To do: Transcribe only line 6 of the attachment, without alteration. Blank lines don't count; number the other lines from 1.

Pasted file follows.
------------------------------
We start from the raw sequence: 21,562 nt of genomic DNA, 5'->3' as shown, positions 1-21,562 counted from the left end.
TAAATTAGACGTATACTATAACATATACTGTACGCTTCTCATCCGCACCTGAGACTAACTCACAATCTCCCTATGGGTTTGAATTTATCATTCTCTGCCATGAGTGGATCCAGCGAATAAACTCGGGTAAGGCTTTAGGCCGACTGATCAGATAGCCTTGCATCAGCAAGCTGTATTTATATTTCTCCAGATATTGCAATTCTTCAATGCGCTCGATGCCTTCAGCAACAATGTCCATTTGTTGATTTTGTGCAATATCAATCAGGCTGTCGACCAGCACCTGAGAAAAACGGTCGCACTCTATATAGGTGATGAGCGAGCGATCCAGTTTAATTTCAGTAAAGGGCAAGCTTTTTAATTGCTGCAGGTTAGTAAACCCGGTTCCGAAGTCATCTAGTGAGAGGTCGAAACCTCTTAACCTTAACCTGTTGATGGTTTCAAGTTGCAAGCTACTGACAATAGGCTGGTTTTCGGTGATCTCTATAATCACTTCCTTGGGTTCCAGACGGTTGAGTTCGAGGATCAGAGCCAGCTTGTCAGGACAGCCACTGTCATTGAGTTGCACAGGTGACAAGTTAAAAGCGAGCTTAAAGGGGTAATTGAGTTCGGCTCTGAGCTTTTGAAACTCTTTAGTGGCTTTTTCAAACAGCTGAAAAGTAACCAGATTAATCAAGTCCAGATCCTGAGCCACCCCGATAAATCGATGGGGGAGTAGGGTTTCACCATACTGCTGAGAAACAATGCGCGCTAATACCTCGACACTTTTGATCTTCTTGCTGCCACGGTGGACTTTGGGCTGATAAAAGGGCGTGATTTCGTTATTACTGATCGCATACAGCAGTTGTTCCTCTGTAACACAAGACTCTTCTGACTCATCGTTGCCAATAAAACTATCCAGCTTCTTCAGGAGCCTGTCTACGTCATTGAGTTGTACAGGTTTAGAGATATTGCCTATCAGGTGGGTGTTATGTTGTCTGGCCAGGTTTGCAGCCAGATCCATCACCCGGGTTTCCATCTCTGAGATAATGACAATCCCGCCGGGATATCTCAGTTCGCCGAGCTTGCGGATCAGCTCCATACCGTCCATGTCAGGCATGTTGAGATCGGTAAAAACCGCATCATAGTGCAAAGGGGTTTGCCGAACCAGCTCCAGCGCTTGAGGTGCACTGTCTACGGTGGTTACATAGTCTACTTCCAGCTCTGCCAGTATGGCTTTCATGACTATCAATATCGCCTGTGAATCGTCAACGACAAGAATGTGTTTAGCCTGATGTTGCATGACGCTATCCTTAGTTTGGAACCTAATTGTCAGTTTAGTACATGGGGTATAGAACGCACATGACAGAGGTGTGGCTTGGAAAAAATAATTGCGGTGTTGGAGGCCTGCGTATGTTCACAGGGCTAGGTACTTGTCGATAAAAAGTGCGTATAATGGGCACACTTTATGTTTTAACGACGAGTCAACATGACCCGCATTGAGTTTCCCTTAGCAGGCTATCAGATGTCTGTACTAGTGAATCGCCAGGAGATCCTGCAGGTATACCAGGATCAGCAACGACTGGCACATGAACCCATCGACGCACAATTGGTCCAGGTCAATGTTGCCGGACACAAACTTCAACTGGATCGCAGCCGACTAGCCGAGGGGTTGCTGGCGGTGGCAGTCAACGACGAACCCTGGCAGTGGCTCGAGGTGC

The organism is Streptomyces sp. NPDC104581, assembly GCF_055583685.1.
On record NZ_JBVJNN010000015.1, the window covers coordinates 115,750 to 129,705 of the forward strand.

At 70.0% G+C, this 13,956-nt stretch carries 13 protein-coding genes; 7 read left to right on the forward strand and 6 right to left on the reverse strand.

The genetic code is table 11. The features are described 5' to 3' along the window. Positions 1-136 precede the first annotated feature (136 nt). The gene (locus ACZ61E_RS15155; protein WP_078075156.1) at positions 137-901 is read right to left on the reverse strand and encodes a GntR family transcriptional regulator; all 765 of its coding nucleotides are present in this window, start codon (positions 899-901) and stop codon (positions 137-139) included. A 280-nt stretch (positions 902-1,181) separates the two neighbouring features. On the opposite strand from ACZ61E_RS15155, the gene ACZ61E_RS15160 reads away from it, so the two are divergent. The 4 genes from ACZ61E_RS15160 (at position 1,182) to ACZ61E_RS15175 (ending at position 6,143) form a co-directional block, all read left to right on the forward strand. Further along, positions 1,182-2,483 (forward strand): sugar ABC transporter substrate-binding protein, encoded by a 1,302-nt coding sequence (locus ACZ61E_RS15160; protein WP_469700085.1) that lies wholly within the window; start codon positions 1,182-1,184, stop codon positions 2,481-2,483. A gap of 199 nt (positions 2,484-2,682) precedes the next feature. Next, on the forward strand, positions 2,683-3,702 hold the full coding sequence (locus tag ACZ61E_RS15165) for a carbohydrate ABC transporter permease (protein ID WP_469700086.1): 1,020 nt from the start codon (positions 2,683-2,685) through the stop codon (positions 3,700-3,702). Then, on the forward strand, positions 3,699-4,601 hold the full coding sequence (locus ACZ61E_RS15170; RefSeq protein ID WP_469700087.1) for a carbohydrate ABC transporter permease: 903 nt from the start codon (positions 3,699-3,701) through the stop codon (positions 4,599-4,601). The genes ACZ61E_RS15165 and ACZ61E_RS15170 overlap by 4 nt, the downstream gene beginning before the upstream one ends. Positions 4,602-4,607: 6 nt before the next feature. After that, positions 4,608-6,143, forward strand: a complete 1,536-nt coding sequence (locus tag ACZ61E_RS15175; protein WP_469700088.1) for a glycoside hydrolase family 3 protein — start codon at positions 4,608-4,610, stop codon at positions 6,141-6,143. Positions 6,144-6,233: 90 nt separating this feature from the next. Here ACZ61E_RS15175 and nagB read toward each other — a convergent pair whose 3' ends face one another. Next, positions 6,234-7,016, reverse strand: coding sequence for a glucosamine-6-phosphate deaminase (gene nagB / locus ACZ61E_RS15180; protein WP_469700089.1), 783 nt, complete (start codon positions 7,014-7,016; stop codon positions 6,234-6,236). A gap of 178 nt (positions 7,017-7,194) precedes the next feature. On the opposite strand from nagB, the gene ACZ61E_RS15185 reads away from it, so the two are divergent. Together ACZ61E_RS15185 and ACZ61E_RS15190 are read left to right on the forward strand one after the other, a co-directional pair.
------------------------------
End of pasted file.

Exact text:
The genetic code is table 11. The features are described 5' to 3' along the window. Positions 1-136 precede the first annotated feature (136 nt). The gene (locus ACZ61E_RS15155; protein WP_078075156.1) at positions 137-901 is read right to left on the reverse strand and encodes a GntR family transcriptional regulator; all 765 of its coding nucleotides are present in this window, start codon (positions 899-901) and stop codon (positions 137-139) included. A 280-nt stretch (positions 902-1,181) separates the two neighbouring features. On the opposite strand from ACZ61E_RS15155, the gene ACZ61E_RS15160 reads away from it, so the two are divergent. The 4 genes from ACZ61E_RS15160 (at position 1,182) to ACZ61E_RS15175 (ending at position 6,143) form a co-directional block, all read left to right on the forward strand. Further along, positions 1,182-2,483 (forward strand): sugar ABC transporter substrate-binding protein, encoded by a 1,302-nt coding sequence (locus ACZ61E_RS15160; protein WP_469700085.1) that lies wholly within the window; start codon positions 1,182-1,184, stop codon positions 2,481-2,483. A gap of 199 nt (positions 2,484-2,682) precedes the next feature. Next, on the forward strand, positions 2,683-3,702 hold the full coding sequence (locus tag ACZ61E_RS15165) for a carbohydrate ABC transporter permease (protein ID WP_469700086.1): 1,020 nt from the start codon (positions 2,683-2,685) through the stop codon (positions 3,700-3,702). Then, on the forward strand, positions 3,699-4,601 hold the full coding sequence (locus ACZ61E_RS15170; RefSeq protein ID WP_469700087.1) for a carbohydrate ABC transporter permease: 903 nt from the start codon (positions 3,699-3,701) through the stop codon (positions 4,599-4,601). The genes ACZ61E_RS15165 and ACZ61E_RS15170 overlap by 4 nt, the downstream gene beginning before the upstream one ends. Positions 4,602-4,607: 6 nt before the next feature. After that, positions 4,608-6,143, forward strand: a complete 1,536-nt coding sequence (locus tag ACZ61E_RS15175; protein WP_469700088.1) for a glycoside hydrolase family 3 protein — start codon at positions 4,608-4,610, stop codon at positions 6,141-6,143. Positions 6,144-6,233: 90 nt separating this feature from the next. Here ACZ61E_RS15175 and nagB read toward each other — a convergent pair whose 3' ends face one another. Next, positions 6,234-7,016, reverse strand: coding sequence for a glucosamine-6-phosphate deaminase (gene nagB / locus ACZ61E_RS15180; protein WP_469700089.1), 783 nt, complete (start codon positions 7,014-7,016; stop codon positions 6,234-6,236). A gap of 178 nt (positions 7,017-7,194) precedes the next feature. On the opposite strand from nagB, the gene ACZ61E_RS15185 reads away from it, so the two are divergent. Together ACZ61E_RS15185 and ACZ61E_RS15190 are read left to right on the forward strand one after the other, a co-directional pair.